Radarscreen 2011: Funders

The final installment of Radarscreen 2011, realscreen's Global Pitch Guide, rolls out today, with the spotlight landing on funding bodies that help support filmmakers in the UK, Australia, the U.S. and beyond.
October 5, 2011

The final installment of Radarscreen 2011, realscreen‘s Global Pitch Guide, rolls out today, with the spotlight landing on funding bodies that help support filmmakers in the UK, Australia, the U.S. and beyond.

Radarscreen’s previously published guides for approaching commissioning editors at U.S. networks (part one and part two), Canadian networks, UK networks, European networks and international networks, are also available as a reference.

The Channel 4 BritDoc Foundation Jess Search, chief executive

Jess Search


 The main Channel 4 Britdoc fund is for the production and completion of documentary features, and is designed for British and Britain-based filmmakers. Recent projects backed  by it include Hell  & Back Again, The End of the Line and Erasing David.

The organization funds a wide range of documentaries. As CEO Jess Search explains, “When the Foundation invests in a film, we fully come  on board as exec producers. The project benefits from the editorial expertise, association, and the quality guarantee that our involvement promises, making it more likely that other coproducers will come onboard.”

In addition to the central production and completion fund, Britdoc has a development fund in collaboration with sportswear manufacturer Puma, called the Puma.Creative Catalyst Award. The initiative  is open to filmmakers anywhere  in the world, and 10 projects are selected and given grants every three months.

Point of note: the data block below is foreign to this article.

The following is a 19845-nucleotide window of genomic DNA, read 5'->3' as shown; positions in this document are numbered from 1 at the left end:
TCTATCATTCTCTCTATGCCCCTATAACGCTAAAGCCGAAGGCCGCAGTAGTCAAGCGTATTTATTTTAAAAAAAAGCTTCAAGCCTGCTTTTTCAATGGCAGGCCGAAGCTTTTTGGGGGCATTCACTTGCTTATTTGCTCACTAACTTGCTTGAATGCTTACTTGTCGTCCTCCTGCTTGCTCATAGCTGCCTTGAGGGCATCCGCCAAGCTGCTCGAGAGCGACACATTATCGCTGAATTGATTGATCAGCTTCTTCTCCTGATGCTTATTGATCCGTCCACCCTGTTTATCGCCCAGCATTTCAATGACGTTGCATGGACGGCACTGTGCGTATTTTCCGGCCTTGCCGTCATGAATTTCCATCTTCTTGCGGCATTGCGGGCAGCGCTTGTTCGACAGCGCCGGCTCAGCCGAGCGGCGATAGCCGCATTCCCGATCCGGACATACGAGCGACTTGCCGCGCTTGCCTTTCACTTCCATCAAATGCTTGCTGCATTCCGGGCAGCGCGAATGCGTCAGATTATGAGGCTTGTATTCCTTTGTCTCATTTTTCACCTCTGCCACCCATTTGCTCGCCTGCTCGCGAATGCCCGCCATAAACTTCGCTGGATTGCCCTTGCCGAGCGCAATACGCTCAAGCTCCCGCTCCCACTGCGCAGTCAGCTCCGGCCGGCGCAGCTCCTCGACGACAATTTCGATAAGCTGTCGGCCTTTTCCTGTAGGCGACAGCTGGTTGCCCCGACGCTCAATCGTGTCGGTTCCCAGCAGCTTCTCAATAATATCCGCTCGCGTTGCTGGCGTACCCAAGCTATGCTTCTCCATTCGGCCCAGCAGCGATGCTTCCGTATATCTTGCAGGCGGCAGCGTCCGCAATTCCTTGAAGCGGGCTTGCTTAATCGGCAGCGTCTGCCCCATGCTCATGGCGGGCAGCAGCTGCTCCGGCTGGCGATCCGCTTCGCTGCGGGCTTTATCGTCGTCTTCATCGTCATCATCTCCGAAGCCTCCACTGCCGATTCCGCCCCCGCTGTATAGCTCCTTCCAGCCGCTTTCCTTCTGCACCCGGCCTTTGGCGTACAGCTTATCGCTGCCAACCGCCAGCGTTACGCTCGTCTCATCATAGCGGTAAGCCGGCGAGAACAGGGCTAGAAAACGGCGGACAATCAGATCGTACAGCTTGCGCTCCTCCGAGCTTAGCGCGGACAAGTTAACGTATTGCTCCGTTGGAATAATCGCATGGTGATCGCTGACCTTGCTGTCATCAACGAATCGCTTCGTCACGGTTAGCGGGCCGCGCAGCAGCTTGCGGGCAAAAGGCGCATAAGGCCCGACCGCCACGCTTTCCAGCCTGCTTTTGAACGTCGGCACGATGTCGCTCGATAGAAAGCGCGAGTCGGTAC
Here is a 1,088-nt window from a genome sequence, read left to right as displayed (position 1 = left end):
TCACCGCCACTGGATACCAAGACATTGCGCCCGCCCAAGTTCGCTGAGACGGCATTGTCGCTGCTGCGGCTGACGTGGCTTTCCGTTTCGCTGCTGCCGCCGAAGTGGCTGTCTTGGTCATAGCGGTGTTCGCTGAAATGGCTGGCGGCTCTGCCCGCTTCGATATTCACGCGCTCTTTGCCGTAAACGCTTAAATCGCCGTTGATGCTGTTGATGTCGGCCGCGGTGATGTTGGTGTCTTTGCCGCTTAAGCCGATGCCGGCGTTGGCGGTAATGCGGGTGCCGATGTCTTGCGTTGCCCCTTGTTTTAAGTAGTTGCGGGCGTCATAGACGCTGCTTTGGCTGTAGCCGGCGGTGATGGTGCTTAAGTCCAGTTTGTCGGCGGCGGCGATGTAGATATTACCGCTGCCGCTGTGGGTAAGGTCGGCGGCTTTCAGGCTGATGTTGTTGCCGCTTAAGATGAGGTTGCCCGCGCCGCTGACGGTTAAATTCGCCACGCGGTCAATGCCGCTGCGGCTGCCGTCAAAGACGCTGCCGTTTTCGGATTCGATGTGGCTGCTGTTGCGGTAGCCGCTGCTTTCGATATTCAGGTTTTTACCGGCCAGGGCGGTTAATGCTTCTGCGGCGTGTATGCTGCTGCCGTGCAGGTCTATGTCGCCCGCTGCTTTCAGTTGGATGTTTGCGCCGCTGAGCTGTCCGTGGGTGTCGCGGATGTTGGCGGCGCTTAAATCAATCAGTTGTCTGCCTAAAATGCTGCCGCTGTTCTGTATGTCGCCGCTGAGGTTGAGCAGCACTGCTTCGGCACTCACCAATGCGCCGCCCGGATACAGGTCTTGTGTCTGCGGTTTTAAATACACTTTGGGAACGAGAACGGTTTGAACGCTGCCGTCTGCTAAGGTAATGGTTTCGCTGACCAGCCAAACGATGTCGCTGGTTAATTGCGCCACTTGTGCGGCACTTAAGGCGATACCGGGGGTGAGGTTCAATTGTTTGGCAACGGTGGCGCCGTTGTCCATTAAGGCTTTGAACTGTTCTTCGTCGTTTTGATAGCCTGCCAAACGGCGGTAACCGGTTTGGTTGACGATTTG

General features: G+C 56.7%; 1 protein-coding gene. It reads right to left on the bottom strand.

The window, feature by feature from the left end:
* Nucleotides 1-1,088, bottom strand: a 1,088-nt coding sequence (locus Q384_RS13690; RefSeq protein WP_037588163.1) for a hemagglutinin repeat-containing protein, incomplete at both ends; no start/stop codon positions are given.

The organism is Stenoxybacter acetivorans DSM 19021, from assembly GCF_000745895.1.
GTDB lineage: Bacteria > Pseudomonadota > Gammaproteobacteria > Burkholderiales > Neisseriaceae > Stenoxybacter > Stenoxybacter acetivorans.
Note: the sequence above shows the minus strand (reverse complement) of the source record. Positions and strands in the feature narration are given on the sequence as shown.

Britdoc also runs The Good Pitch initiative, in partnership with the Sundance Documentary Institute. “The Good Pitch format is there to raise funds and support for selected projects,” Search explains. “By bringing together filmmakers with non-governmental organizations, foundations, philanthropists, brands and media around leading social issues, we are giving direct backing to films that need it.

“We also look at other means of raising funds for documentaries, and we’ve established a long-term partnership with Puma to offer various awards. Our recent ‘Power of Nature’ scheme brought together brands and NGOs to help fund a documentary feature around a particular issue.”


“On average we fund in the region of £20,000 to £50,000 [US$32,500 to $81,000] with the Channel 4 Britdoc Fund,” says Search, “and we give out 40 development awards of €5,000 annually with the Puma.Creative Catalyst Award.”


“We are a small but dedicated team, here to help catch the great projects that need to be made but don’t fit the broadcast funding shoe,” explains Search. “We are not here to replace TV financing and if we think that you could get funded elsewhere we will recommend you try that route first.”


The first step is to take a look at the organization’s website, The main Channel 4 Britdoc fund is open for applications all year round and the organization aims to respond to each application within 10 weeks.

In terms of direct contact, “we annually host the Britdoc bar at Sheffield Doc/Fest [in the UK] and attend a number of pitching forums and festivals throughout the year, including regular Frontline Club matchmaking events,” Search says.

Cinereach – Adella Ladjevardi, grants manager

Adella Ladjevardi


Cinereach’s mission is to fund and produce films “at the intersection of engaging storytelling, visual artistry, and vital subject matter,” according to Ladjevardi. The organization seeks out projects that explore emergent topics, themes or ideas, depict underrepresented perspectives, spark dialogue and challenge preconception and bias.

“Stylistically, we prefer films that favor story over message, character over agenda, and complexity over duality,” she adds. “We are inspired by storytelling that reflects an independent spirit, resonates across international boundaries, and champions humanity and hope.”